Formation & Early Challenges

The Professional Cricketers’ Association formed in 1967 to represent and improve conditions for professional cricketers across England and Wales.

Fred Rumsey highlighted to senior players and secretaries from the 17 first-class counties, that salaries were behind the national average, and contracts provided no promise of winter employment.

All sorts of names were put forward, Peter May, the Duke of Edinburgh, but Don Sheppard put his hand up and said: ‘We want someone who knows cricket!’

Jack Bannister

The Cricketers’ Association

On September 4th 1967, 16 representatives from each county (Worcestershire were on an overseas tour) met with Jimmy Hill and Cliff Lloyd of the Professional Footballers’ Association to discuss the proposed association.

Deciding to call it the Cricketers’ Association (it would become the Professional Cricketers’ Association in 1996), Northamptonshire’s Roger Prideaux was elected Chairman before resigning in 1968 and was replaced by Warwickshire’s Jack Bannister. John Arlott served as President from its formation, through to 1991.

Harold Goldblatt, a London-based accountant working for the Association, lobbied for a minimum wage to the Test and County board, with £4,000 a year for each player being agreed in 1975.

Goldblatt and Lawrie Doffman (Association legal advisor) also drew up the first standard cricket contract, challenged county registration regulations and negotiated a £400 player fee with the introduction of the John Player League in 1969, which ran on their traditional Sunday day off.

Image: Cricket and broadcasting legend John Arlott served as president for 24 years

Historical Timeline


The Professional Cricketers’ Association founded


PCA agree a standard employment contract and minimum wage


PCA broker a truce between Kerry Packer’s World Series Cricket and the TCCB 


PCA persuade the TCCB to donate the players’ share of over rate fines to a new charity in aid of former players and their dependants -The Cricketers’ Association Charity


Creation of the pension scheme


Launch of PCA Management Ltd and the PCA Business Club. Launch of PCA Take Guard Insurance Programme - comprehensive insurance for injury and disability 


PCA takes Annual Awards Dinner to Royal Albert Hall. Launch of PCA In The Community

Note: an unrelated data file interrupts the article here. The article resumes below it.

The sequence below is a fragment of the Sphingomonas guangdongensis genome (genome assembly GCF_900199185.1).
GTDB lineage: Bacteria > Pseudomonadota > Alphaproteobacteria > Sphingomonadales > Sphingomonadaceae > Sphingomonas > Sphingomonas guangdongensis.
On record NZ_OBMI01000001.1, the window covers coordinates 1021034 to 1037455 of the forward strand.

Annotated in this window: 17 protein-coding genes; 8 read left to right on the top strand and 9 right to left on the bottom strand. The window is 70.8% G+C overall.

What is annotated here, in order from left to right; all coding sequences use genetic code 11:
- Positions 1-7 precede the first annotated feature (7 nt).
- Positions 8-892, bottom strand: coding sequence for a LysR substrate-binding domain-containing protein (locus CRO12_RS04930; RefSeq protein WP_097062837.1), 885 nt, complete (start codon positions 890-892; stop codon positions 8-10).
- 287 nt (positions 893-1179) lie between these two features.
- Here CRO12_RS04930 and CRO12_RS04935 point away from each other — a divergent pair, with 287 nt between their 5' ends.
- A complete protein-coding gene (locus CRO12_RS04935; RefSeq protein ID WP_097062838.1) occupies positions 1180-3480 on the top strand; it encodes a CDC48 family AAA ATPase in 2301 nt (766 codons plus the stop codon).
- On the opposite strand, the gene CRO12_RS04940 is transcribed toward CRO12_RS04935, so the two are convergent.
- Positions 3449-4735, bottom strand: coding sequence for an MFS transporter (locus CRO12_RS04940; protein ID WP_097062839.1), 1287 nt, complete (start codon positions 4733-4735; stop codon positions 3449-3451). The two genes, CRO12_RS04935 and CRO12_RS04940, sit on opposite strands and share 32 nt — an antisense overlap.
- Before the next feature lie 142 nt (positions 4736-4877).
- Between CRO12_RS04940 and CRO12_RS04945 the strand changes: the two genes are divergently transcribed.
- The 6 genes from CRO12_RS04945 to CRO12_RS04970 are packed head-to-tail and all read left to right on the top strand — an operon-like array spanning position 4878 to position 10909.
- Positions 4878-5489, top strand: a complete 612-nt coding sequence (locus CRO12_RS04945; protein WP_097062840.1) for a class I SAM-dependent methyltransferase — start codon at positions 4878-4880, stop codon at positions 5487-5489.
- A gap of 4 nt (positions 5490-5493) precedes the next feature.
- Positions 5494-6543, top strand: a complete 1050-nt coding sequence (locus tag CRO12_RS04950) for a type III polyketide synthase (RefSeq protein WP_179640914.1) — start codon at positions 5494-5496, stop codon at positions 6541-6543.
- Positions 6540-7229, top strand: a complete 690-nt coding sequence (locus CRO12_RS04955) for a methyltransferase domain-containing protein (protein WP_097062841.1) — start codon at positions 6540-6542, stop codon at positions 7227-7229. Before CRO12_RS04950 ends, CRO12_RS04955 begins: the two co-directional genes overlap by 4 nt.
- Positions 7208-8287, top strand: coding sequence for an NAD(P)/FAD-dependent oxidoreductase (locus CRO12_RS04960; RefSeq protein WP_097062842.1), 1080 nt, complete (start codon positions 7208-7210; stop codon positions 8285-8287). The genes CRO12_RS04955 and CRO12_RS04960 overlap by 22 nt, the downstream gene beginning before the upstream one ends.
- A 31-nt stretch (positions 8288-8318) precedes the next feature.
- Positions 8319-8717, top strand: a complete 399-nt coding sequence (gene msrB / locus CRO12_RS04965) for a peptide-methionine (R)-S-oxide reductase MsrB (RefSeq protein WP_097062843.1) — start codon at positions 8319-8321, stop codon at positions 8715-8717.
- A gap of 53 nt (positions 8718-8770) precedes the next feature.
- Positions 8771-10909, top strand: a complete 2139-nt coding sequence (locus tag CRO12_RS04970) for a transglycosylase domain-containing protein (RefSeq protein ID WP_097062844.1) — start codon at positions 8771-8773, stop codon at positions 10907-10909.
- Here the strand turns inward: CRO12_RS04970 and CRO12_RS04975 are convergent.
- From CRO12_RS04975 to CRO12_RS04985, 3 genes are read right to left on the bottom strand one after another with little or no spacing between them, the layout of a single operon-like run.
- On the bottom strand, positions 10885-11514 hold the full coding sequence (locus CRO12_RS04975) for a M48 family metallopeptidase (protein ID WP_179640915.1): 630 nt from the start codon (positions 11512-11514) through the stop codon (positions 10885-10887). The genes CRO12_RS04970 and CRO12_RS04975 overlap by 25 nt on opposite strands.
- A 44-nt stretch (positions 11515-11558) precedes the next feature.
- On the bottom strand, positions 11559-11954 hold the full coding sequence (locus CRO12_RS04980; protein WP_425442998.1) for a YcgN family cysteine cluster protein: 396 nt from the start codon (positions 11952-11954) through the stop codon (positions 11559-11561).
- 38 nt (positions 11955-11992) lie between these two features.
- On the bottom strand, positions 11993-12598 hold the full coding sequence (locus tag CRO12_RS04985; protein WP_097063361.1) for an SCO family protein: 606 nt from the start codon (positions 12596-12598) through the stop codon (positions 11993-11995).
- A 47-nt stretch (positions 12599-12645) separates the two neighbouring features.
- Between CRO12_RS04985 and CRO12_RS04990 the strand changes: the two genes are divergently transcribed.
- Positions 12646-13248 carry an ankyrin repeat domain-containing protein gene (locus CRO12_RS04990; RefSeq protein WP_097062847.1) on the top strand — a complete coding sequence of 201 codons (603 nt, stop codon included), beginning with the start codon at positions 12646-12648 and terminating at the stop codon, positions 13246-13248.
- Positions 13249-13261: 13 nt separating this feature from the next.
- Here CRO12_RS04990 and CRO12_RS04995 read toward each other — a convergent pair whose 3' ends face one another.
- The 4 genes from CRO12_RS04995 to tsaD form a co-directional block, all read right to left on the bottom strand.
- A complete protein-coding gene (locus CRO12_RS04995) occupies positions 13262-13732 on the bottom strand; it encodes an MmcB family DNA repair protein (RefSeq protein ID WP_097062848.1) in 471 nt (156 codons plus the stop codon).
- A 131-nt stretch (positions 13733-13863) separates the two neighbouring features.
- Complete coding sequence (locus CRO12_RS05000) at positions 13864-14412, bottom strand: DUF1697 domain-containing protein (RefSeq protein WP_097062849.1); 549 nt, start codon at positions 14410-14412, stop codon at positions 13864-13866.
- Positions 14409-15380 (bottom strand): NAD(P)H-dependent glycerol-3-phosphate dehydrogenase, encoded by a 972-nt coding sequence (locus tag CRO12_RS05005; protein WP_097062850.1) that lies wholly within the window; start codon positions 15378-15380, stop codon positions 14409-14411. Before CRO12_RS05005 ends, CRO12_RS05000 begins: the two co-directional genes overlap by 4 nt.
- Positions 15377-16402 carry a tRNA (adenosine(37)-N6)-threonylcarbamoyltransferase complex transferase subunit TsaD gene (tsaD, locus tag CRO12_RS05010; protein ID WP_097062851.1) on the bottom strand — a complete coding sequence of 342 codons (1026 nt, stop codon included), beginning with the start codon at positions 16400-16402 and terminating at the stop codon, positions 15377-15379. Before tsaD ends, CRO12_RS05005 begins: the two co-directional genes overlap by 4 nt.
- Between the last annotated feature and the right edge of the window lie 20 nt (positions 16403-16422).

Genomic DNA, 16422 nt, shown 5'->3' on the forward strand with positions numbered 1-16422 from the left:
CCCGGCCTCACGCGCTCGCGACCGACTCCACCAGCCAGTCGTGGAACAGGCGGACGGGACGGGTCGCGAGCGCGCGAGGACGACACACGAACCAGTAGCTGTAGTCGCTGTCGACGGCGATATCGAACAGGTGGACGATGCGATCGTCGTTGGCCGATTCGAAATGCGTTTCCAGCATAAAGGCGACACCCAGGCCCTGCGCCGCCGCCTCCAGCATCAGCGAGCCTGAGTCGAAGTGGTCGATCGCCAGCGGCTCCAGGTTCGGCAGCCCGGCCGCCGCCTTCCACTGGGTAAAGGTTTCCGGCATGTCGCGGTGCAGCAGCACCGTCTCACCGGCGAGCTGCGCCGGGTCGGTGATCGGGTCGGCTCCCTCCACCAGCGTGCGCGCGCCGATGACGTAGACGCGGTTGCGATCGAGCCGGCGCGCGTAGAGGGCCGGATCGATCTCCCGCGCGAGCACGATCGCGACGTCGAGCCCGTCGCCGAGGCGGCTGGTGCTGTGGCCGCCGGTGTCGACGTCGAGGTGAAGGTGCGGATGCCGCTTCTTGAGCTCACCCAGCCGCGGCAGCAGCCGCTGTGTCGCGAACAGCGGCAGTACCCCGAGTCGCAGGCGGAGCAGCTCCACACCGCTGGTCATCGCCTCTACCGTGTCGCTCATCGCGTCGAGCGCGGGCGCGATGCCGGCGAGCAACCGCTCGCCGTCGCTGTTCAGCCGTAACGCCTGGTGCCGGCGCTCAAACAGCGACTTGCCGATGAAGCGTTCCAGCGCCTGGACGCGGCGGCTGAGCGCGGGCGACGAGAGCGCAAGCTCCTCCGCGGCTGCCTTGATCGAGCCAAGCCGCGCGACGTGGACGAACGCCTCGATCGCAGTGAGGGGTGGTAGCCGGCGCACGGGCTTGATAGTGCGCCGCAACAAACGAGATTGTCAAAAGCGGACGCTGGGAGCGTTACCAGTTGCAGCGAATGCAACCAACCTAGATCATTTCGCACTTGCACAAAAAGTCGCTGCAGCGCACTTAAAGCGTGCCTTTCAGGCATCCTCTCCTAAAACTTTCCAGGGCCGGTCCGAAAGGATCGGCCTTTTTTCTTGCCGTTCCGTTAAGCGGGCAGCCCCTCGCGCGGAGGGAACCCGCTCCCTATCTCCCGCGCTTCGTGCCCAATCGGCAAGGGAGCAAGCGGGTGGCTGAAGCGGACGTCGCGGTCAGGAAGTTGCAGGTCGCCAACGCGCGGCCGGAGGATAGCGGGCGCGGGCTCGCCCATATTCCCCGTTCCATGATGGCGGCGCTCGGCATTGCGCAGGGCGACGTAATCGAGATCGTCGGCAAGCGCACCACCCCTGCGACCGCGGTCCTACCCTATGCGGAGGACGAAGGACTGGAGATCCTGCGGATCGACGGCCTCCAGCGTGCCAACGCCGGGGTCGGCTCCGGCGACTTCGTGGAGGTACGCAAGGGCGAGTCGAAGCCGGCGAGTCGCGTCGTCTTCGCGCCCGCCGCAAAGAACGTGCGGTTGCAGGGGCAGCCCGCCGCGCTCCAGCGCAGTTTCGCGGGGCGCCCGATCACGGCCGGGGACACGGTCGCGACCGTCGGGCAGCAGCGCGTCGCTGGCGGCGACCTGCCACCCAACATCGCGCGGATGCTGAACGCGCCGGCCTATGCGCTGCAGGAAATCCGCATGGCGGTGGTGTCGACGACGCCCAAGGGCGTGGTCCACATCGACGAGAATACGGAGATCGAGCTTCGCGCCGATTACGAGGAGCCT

- PCA Professional Cricketers' Trust set up to provide assistance for current players with financial support for injuries and post-career initiatives.
- Launch of PCA website


Launch of Team England Player Partnership. PCA plays key role in formation of FICA - the representative body of international cricketers


Launch of PCA Masters Cricket Programme. PCA introduce Zone 6 City Cricket, a short form version of the game and the forerunner of Twenty20. The inaugural competition was played at Bristol with subsequent tournaments at Edgbaston (2002) and Brighton (2003).  Zone 6 involved six city teams in six-overs-a-side contests with each tournament completed in a day.


Launch of ACE UK Educational Programme. Launch of All Out Cricket magazine


Launch of ECB/PCA Health Trust 


Launch of PLAN Placement Learning & Access Network 


Launch of PCA 903 Business Club


Launch of Anti-Doping Education Programme


- PCA Professional Cricketers' Trust Ltd established as a company.
- Launch of PCA MVP-Rankings
- Launch of PCAMember Confidential Helpline and support network is launched-Rankings


Launch of PCA Addictive Behaviour Programme


Launch of PCA Skin Cancer Awareness Campaign


England Women players become PCA members


- ‘Mind Matters’ Online Tutorials are launched
- £1m landmark figure surpassed for member educational funding


England Women's Player Partnership established


50th anniversary of the PCA


Creation of Equality, Diversity and Inclusion Working Group


Domestic female players join PCA as professional players

PCA celebrates 50th anniversary

2017 saw the PCA reflect on five decades of safeguarding the rights of past, present and future first class cricketers.

A Legacy Year Appeal was launched during the 50th anniversary with members encouraged to donate memorabilia, experiences and their time to raise money throughout the year for the Professional Cricketers’ Trust with a record £700,000 being raised for the players’ charity.

The 50th anniversary also saw the PCA run 30 events throughout 2017 headlining with the NatWest PCA Awards, Ashes Farewell and the 50th Anniversary Dinner at the Roundhouse with PCA President Andrew Flintoff.

The PCA marked the 50th anniversary with a documentary series covering the first five decades of the organisation from the founding fathers to the current position of the player association which can be viewed below.

The PCA are a true representation of the player in today’s cricket. They have developed the ideas we had initially and polished them.’

Fred Rumsey


The below nine chapters continue to explain the progression of the player association during the first 50 years.

Chapter One
Founding Fathers
Chapter Two
Early Challenges
Chapter Three
Looking After Members
Chapter Four
Change at the Top
Chapter Five
New Horizons
Chapter Six
Growing Influence
Chapter Seven
Chapter Eight
Member Services
Chapter Nine